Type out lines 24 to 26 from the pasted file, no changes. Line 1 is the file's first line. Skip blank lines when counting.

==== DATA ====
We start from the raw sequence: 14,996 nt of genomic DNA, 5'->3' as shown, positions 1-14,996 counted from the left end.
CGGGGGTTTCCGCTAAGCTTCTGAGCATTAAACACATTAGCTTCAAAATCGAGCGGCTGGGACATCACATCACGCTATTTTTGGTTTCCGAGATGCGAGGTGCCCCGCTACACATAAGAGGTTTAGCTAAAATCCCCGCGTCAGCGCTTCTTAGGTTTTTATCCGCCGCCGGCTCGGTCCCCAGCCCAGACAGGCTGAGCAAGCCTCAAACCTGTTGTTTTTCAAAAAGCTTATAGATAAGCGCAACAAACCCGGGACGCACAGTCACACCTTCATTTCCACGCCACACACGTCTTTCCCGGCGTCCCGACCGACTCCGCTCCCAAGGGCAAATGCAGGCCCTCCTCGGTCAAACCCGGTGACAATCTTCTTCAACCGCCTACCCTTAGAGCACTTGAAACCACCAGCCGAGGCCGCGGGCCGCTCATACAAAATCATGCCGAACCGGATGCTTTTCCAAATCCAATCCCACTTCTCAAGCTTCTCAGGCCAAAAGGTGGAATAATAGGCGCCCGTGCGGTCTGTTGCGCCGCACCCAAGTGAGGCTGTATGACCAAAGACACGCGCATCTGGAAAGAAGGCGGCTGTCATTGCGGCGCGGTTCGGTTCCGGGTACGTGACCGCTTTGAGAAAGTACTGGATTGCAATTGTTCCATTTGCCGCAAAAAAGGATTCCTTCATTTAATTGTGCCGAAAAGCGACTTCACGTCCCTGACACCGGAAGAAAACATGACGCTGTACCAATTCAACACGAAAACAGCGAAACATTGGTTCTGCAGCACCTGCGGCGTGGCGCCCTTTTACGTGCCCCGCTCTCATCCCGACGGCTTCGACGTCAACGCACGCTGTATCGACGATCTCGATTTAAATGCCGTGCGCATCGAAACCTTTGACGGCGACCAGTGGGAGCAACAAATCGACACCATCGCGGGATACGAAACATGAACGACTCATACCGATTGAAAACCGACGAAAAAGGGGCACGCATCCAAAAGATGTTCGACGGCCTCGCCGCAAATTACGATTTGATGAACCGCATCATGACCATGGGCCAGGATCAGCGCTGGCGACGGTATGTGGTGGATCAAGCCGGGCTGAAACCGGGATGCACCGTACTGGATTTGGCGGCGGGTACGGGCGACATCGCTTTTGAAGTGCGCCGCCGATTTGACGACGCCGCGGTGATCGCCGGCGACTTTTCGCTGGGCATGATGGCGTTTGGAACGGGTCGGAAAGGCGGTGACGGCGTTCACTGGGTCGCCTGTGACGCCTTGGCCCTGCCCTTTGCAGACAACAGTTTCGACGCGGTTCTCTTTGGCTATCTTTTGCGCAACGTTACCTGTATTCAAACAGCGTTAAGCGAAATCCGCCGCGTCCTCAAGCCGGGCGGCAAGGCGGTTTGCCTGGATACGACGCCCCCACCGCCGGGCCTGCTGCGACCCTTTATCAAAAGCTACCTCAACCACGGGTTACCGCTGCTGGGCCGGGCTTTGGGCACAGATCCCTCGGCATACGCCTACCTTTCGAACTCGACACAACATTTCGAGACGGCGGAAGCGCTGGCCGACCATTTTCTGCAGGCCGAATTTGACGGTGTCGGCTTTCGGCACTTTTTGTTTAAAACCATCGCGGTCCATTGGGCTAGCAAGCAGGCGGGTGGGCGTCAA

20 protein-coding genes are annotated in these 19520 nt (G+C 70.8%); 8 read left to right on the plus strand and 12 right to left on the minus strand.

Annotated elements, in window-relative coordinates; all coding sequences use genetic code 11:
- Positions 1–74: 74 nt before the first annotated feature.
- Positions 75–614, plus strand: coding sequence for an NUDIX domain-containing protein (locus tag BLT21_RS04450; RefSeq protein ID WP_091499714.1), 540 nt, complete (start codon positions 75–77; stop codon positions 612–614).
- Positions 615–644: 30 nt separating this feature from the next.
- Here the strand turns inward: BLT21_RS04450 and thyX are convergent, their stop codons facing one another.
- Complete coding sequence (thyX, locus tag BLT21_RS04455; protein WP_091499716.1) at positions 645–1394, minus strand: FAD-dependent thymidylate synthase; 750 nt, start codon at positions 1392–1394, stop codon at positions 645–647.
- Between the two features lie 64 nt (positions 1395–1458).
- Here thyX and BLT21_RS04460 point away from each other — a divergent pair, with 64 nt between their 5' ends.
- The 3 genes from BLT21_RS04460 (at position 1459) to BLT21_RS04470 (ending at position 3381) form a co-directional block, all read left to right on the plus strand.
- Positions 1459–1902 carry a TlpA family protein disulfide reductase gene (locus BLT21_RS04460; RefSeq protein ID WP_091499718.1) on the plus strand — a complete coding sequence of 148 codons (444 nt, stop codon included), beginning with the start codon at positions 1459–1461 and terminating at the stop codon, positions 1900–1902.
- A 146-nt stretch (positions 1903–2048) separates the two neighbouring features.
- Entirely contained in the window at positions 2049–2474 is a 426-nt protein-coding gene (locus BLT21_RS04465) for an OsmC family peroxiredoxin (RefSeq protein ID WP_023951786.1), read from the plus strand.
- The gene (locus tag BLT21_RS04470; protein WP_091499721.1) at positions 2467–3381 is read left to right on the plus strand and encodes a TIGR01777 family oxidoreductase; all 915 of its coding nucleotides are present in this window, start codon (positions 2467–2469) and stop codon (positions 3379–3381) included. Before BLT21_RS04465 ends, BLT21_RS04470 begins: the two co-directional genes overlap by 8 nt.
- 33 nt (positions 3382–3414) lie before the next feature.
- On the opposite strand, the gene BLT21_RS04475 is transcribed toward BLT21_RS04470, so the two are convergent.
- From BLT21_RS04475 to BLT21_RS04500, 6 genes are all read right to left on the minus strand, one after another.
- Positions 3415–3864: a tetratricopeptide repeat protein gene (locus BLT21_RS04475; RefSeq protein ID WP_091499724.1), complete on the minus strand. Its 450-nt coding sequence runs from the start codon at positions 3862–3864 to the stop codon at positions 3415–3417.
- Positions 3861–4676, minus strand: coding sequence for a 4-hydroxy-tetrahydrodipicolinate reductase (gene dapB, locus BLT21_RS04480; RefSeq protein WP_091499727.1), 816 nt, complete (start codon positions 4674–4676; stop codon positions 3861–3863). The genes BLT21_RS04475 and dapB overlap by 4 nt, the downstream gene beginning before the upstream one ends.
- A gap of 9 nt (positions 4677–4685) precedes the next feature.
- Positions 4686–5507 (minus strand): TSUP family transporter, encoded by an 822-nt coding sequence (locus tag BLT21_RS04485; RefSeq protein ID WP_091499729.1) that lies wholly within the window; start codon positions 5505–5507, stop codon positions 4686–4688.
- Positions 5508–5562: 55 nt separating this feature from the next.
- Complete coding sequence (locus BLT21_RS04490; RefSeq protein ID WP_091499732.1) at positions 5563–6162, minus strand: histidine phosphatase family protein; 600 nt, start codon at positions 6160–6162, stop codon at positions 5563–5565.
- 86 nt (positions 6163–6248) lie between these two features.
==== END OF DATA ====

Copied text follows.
- Positions 5508–5562: 55 nt separating this feature from the next.
- Complete coding sequence (locus BLT21_RS04490; RefSeq protein ID WP_091499732.1) at positions 5563–6162, minus strand: histidine phosphatase family protein; 600 nt, start codon at positions 6160–6162, stop codon at positions 5563–5565.
- 86 nt (positions 6163–6248) lie between these two features.